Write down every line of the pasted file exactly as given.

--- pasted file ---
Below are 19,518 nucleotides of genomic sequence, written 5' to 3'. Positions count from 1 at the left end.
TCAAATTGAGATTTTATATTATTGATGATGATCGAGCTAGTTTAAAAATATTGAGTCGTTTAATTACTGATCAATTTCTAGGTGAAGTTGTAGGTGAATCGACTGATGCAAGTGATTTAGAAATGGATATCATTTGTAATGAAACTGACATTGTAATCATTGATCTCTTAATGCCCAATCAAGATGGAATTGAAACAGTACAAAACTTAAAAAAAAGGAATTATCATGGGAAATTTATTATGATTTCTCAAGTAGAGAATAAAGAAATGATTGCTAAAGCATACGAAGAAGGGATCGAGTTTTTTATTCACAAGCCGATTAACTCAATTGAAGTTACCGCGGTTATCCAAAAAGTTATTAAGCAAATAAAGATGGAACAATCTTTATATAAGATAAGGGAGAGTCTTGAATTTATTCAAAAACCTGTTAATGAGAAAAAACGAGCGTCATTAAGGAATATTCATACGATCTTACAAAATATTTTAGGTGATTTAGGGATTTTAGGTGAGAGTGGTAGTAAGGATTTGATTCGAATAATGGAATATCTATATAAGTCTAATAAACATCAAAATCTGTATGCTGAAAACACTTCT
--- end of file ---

Below are 19,518 nucleotides of genomic sequence, written 5' to 3'. Positions count from 1 at the left end.
TCAAATTGAGATTTTATATTATTGATGATGATCGAGCTAGTTTAAAAATATTGAGTCGTTTAATTACTGATCAATTTCTAGGTGAAGTTGTAGGTGAATCGACTGATGCAAGTGATTTAGAAATGGATATCATTTGTAATGAAACTGACATTGTAATCATTGATCTCTTAATGCCCAATCAAGATGGAATTGAAACAGTACAAAACTTAAAAAAAAGGAATTATCATGGGAAATTTATTATGATTTCTCAAGTAGAGAATAAAGAAATGATTGCTAAAGCATACGAAGAAGGGATCGAGTTTTTTATTCACAAGCCGATTAACTCAATTGAAGTTACCGCGGTTATCCAAAAAGTTATTAAGCAAATAAAGATGGAACAATCTTTATATAAGATAAGGGAGAGTCTTGAATTTATTCAAAAACCTGTTAATGAGAAAAAACGAGCGTCATTAAGGAATATTCATACGATCTTACAAAATATTTTAGGTGATTTAGGGATTTTAGGTGAGAGTGGTAGTAAGGATTTGATTCGAATAATGGAATATCTATATAAGTCTAATAAACATCAAAATCTGTATGCTGAAAACACTTCT